WWII sailor finally identified through DNA, returns home to be buried closer to

After almost 80 years, Wallace Gregory Mitchell, a seaman first class in the U.S. Navy, has finally returned home.

Mitchell, 19, serving on the U.S.S. Oklahoma, was killed in the attack on Pearl Harbor on Dec. 7, 1941. More than 2,300 Americans died that day, 429 of whom were on the Oklahoma when it capsized after being struck by nine torpedoes.

In the carnage of the battle, many sailors were recovered but could not be immediately identified, several not until more recent advances were made in DNA technology.

Recently, Mitchell was identified by the Defense POW/MIA Accounting Agency and, on Tuesday, his remains were flown to John Wayne Airport so he could be laid to rest this week closer to his family.

“It is amazing after all these years,” Mitchell’s now 95-year-old sister, Marjorie (Mitchell) Snykers, said, speaking on the phone from her home in Rancho Santa Margarita. “I never thought that it would ever come to a conclusion, or sort of a conclusion in my lifetime.”

Snykers was joined at the airport Tuesday with her children, Scott Snykers, 64, of Mission Viejo, and Kristin Etter, 68, of Aliso Viejo, to meet the plane transporting Mitchell from Hawaii. He had been buried with other unidentified sailors from the Oklahoma at the National Memorial Cemetery of the Pacific in Honolulu.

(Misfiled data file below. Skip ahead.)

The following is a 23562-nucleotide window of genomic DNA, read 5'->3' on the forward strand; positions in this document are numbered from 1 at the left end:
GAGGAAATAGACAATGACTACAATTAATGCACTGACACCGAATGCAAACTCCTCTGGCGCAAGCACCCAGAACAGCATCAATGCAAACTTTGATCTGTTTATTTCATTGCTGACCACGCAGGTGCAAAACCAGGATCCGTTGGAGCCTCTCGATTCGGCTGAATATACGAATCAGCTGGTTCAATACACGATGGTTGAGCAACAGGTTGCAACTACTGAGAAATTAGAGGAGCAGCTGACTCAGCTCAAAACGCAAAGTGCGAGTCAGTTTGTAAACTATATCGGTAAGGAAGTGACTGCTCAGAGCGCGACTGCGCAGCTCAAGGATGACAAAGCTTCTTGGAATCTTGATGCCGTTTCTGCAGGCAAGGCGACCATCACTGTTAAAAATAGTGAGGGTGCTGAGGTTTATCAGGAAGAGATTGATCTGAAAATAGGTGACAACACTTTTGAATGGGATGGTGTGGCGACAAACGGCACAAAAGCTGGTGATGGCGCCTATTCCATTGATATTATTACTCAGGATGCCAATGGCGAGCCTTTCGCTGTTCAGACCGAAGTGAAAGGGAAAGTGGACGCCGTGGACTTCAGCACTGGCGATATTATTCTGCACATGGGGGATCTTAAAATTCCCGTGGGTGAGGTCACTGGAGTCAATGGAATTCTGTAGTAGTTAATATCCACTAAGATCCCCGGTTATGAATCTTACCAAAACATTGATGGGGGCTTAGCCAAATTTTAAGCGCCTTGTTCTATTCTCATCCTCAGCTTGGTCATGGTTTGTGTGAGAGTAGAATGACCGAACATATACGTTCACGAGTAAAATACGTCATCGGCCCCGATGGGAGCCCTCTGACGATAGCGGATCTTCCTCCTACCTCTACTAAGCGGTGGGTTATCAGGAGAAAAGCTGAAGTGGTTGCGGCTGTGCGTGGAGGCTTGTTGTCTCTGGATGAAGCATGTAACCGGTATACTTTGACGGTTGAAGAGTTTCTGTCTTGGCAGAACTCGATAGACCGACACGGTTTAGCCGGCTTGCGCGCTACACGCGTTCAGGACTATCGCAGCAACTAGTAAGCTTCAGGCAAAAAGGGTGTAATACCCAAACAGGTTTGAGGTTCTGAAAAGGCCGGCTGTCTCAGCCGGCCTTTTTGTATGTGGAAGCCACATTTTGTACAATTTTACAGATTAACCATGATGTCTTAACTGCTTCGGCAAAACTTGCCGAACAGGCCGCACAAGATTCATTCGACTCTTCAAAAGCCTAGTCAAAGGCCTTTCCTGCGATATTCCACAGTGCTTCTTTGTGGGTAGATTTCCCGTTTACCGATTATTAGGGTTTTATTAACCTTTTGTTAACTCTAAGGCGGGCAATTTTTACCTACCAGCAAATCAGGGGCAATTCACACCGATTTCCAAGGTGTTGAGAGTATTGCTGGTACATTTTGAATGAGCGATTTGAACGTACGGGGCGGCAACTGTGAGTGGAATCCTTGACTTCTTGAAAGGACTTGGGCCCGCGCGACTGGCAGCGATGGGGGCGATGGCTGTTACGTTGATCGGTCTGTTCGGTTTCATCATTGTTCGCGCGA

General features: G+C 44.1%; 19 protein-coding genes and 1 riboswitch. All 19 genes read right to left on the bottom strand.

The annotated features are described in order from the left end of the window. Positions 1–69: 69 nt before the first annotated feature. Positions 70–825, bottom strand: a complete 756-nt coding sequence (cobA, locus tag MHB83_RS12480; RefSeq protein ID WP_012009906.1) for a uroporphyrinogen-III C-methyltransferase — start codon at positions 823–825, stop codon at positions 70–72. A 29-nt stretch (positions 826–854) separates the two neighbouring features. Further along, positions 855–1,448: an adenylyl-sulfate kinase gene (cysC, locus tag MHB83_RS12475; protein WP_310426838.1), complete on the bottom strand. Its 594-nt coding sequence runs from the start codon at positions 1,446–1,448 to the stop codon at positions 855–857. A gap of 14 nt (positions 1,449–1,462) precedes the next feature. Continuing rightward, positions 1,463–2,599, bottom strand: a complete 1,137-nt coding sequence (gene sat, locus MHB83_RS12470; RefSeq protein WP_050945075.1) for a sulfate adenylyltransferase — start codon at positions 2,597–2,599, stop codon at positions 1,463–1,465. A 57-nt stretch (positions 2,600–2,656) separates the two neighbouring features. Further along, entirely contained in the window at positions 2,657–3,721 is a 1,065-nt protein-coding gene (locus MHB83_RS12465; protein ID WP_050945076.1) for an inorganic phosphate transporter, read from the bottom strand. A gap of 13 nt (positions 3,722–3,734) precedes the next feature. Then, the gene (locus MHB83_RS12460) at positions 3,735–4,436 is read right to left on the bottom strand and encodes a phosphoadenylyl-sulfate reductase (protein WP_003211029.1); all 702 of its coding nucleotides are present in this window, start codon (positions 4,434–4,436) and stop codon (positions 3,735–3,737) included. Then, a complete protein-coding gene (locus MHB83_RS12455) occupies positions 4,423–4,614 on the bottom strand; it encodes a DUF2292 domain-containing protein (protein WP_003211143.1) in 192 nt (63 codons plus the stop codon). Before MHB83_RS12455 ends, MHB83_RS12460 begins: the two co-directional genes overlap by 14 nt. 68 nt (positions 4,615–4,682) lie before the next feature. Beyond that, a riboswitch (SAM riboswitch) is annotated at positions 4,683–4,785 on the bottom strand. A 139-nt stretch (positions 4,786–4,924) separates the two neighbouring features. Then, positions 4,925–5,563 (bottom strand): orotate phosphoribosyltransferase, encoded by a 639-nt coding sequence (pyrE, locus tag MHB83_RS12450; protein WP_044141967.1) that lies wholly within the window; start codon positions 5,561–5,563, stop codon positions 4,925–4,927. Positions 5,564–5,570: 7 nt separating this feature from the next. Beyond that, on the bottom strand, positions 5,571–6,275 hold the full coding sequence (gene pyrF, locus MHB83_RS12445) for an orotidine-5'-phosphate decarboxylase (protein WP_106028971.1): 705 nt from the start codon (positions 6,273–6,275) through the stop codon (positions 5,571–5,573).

An honor motorcade accompanied them to a Laguna Hills mortuary, with law enforcement and firefighters on overpasses and along the route saluting Mitchell, who will be buried on Friday at Rosecrans National Cemetery in San Diego.

“It’s bitter-sweet,” Scott Snykers said. “We were overjoyed that we were able to identify his remains. My mom is so happy that he is being honored individually in this way.”

Marjorie Snykers has clear memories of her childhood growing up with her big brother in the Highland Park neighborhood of Los Angeles.

“He was my only sibling, so we were very close,” said Snykers, who is four years younger than her brother.

She recalls taking family vacations in Laguna Beach, where the family rented cabins at Sleepy Hollow Beach.

“He was a good swimmer,” Snykers said.

She also said her brother was a gifted writer and cartoonist and had aspirations of becoming a sportswriter.

In 1940, Mitchell was awarded the Wallace Helms Olympic Athletic Foundation Medal award for best all-city high school sportswriter.

In July 1940, Mitchell enlisted in the Navy.

“He joined the Navy, I think, with the idea that he would be going to different ports and getting different experiences,” Snykers said.

She still remembers vividly the day news broke of the Pearl Harbor attack.

“Oh boy,…

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